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Star Formation Extinguished by Quasars

Article written: 4 Apr , 2008
Updated: 24 Dec , 2015
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According to new research, a galaxy with a quasar in the middle is not a good place to grow up. As active galactic nuclei (AGN) evolve, they pass through a “quasar phase”, where the accretion disk surrounding the central black hole blasts intense radiation into space. The quasar far outshines the entire host galaxy. After the quasar phase, when the party is over, it is as if there is no energy left and star formation stops.

AGN are the compact, active and bright central cores to active galaxies. The intense brightness from these active galactic cores is produced by the gravitationally driven accretion disk of hot matter spinning and falling into a supermassive black hole at the centre. During the lifetime of an AGN, the black hole/accretion disk combo will undergo a “quasar phase” where intense radiation is blasted from the superheated gases surrounding the black hole. Typically quasars are formed in young galaxies.
Multicolour SDSS optical images of NGC5806 and NGC5750, nearby spiral galaxies with active nuclei similar to those being studied by Westoby and his collaborators. Image credit: The Sloan Digital Sky Survey
Although the quasar phase is highly energetic and tied with young galaxy formation, according to new results from the Sloan Digital Sky Survey, it also marks the end for any further star birth in the galaxy. These findings will be presented today (Friday 4th April) at the RAS National Astronomy Meeting in Belfast, Northern Ireland, by Paul Westoby having just completed a study of 360 000 galaxies in the local Universe. He carried out this research with Carole Mundell and Ivan Baldry from the Astrophysics Research Institute of Liverpool, John Moores University, UK. This study was proposed to understand the relationship between accreting black holes, the birth of stars in galactic cores and the evolution of galaxies as a whole. The results are astonishingly detailed.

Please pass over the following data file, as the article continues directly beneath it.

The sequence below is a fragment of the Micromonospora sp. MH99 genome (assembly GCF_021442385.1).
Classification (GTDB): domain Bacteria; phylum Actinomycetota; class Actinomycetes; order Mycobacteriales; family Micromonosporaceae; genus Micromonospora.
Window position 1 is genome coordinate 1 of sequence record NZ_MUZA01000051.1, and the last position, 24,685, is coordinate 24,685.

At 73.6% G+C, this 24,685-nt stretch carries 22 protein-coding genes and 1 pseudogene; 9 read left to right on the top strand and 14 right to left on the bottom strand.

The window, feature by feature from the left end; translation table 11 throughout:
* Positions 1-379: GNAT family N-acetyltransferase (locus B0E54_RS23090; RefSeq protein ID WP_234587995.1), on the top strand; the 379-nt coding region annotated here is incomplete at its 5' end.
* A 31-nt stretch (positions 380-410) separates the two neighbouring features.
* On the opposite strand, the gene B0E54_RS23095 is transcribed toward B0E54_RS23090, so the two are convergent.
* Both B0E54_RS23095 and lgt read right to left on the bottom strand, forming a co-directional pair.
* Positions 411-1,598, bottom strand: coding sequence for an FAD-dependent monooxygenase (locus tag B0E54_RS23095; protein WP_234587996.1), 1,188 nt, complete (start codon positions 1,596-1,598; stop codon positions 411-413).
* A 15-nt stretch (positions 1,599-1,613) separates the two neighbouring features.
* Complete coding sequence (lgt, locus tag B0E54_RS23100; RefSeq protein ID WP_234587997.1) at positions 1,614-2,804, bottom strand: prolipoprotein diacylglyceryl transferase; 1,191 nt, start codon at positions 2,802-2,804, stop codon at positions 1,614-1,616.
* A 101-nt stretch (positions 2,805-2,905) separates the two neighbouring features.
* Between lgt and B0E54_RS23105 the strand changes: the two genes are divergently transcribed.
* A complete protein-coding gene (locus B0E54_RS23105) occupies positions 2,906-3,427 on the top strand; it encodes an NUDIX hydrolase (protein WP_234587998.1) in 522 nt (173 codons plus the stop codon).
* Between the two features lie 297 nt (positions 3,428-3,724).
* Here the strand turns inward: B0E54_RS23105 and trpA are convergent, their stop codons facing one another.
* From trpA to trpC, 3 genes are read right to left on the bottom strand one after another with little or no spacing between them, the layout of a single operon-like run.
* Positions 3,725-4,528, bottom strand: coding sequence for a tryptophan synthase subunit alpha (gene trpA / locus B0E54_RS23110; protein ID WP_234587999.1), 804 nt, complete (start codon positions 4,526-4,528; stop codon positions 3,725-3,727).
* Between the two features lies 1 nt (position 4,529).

By analysing so many galaxies, quite a detailed picture emerges. The primary result to come from this shows that as a young galactic core is dominated by a highly energetic quasar, star formation stops. After this phase in a galaxy’s life, star formation is not possible; the remaining stars are left to evolve by themselves.

An artists impression of a quasar (credit: NASA)

It is believed that all AGNs go through the quasar phase in their early galactic lives. It is also thought that most massive galaxies will have a supermassive black hole hiding inside their galactic cores passively, having already gone through the quasar phase. Westoby notes that some dormant supermassive black holes can be “reignited” into a secondary quasar phase, but the mechanisms behind this are sketchy.

The starlight from the host galaxy can tell us much about how the galaxy has evolved […] Galaxies can be grouped into two simple colour families: the blue sequence, which are young, hotbeds of star-formation and the red sequence, which are massive, cool and passively evolving..” – Paul Westoby.

It is found there is a sudden cut-off point for star formation, and this occurs right after the quasar phase. After the quasar phase, the AGN relaxes into a quieter state, there is no star formation and gradual evolution of stars progresses into the “red sequence” of star evolution.